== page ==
Shortage of specialist teachers threatens education of students with vision impairment in Scotland

Post date: 
Monday, 27 February 2017
Front cover of RNIB Scotland manifesto

A looming shortage of specialist support teachers threatens the education of blind and partially sighted schoolchildren, RNIB Scotland warns.

Launching its manifesto for the Scottish local authority elections in May, RNIB Scotland is pointing to a 2012 survey which found that nearly 60 percent of Qualified Teachers of Children and Young People with Vision Impairment (QTVIs) were aged over 45. The charity is calling for councils to invest in training to improve the ratio of QTVIs to schools and provide more incentives to complete QTVI training.
 
"Funding, lack of time, and distance from training provision were some of the key challenges identified in relation to ensuring that specialist teachers were fully qualified," said the charity's Education and family services manager, Anne-Marie Fleming. "To compound the problem, there is no financial incentive for teachers to obtain this additional qualification or to adopt this specialist role."
 

There are around 3,000 children and young people in Scotland with significant vision impairment. Most attend mainstream local authority schools.  However, one in 20 people of working age with sight loss leave school with no formal qualifications and they are more than twice as likely to have experienced restrictions to their learning.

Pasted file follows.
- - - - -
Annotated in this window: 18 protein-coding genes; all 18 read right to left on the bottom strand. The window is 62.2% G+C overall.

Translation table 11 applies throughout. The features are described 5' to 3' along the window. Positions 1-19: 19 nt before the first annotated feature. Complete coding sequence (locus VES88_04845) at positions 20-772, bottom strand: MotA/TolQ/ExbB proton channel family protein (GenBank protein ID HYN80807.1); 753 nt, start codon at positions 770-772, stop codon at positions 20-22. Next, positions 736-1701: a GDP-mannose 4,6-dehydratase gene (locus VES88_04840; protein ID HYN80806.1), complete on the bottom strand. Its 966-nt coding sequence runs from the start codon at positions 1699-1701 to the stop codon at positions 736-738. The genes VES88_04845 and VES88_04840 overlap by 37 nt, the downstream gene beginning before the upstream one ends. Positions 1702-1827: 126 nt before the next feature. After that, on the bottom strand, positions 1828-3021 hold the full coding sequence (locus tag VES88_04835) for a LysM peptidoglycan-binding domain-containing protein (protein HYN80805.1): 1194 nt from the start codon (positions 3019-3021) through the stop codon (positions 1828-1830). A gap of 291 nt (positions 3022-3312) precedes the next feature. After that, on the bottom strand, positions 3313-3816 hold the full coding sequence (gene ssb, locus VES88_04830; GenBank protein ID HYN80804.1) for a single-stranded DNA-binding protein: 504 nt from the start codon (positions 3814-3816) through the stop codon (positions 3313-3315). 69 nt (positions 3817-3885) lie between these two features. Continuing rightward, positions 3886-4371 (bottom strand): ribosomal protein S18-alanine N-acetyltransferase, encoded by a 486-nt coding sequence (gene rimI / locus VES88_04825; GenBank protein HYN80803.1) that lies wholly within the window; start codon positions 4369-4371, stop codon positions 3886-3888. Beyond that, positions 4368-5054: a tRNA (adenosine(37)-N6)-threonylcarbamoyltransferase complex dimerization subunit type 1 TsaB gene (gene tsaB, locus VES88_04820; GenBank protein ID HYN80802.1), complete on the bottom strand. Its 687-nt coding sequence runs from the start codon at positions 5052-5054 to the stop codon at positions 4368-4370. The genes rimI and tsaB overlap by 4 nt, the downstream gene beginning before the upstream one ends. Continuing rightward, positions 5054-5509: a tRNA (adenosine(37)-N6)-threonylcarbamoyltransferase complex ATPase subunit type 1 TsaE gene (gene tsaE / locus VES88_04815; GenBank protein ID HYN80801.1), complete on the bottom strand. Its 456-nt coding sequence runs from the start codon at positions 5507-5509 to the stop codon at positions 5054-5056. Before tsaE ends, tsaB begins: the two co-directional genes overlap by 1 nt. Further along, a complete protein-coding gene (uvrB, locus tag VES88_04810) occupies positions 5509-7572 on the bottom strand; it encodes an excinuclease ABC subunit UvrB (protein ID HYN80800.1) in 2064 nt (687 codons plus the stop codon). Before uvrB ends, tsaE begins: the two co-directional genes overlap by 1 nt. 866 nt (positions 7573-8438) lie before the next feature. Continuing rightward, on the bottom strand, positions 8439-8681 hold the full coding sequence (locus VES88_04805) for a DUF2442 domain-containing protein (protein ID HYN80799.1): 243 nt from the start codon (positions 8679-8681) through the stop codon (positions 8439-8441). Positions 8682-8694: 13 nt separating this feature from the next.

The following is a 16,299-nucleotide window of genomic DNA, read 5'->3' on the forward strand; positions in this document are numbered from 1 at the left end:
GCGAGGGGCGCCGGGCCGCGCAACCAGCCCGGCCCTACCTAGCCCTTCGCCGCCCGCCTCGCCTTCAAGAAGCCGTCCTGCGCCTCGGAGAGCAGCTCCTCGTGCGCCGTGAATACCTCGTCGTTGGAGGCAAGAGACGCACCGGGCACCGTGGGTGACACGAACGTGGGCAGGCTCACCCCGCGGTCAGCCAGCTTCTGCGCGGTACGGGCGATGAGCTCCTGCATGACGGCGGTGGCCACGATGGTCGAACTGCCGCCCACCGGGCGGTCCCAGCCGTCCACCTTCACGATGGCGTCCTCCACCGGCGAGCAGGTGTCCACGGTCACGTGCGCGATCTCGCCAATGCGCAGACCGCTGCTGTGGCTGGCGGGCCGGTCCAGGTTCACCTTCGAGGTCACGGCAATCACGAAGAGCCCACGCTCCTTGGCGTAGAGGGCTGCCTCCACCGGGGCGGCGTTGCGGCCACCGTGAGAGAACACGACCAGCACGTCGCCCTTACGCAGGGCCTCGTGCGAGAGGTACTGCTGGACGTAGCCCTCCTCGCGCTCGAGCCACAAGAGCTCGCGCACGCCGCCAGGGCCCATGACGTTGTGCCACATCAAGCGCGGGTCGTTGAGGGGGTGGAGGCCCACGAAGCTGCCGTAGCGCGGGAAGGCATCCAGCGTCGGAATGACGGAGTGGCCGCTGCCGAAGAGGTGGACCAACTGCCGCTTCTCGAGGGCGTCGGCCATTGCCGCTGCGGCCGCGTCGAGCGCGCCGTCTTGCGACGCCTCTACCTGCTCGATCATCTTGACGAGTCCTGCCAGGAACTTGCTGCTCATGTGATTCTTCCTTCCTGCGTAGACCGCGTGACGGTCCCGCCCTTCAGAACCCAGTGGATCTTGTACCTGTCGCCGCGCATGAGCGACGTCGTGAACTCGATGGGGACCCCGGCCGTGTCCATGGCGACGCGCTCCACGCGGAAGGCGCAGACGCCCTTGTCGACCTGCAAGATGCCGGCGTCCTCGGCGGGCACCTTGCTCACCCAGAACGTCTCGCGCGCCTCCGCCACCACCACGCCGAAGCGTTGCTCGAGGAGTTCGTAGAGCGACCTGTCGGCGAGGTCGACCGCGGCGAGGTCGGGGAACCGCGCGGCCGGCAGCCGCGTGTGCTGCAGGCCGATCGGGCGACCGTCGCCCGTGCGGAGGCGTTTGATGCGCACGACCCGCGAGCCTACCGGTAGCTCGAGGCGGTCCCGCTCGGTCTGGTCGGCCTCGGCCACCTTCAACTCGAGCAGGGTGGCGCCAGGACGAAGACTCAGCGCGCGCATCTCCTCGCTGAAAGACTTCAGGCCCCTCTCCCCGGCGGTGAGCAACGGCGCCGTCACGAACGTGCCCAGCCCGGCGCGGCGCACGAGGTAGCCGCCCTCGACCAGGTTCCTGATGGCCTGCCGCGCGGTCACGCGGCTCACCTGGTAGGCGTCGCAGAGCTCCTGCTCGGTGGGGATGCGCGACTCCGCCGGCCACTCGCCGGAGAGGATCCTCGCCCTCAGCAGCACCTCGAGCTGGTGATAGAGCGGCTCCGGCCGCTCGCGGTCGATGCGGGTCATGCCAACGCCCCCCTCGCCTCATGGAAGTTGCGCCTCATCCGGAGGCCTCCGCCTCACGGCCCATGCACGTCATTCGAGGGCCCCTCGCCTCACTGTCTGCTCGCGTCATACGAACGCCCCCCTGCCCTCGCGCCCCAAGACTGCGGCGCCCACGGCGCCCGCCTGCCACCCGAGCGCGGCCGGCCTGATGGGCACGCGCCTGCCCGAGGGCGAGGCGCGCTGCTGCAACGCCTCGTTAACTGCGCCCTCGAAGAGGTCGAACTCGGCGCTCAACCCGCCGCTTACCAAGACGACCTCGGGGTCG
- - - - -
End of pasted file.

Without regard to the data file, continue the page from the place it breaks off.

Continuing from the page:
"Education is a fundamental right for all children and young people," said Ms Fleming, "but it is acknowledged that children and young people with a visual impairment need extra support to access this right. They may require additional teaching in skills that are naturally acquired by their sighted peers, for example in mobility, independent living and social interaction.
 
"Specialist teachers, accessible materials and raised awareness of the needs of pupils with a visual impairment - all go some way to levelling the playing field." Education also means more than formal learning, she emphasised. "The developmental benefits - from extra-curricular activities and youth groups in boosting confidence, gaining skills and aiding the transition into further education or employment - are essential in closing the attainment gap."
 

More you might like

Tags Insight Online: news

Sign up to Insight eNews

Sign up to our free monthly eNews and receive the latest updates, useful tips and shared advice to help you further support your learners with vision impairment

Sign up now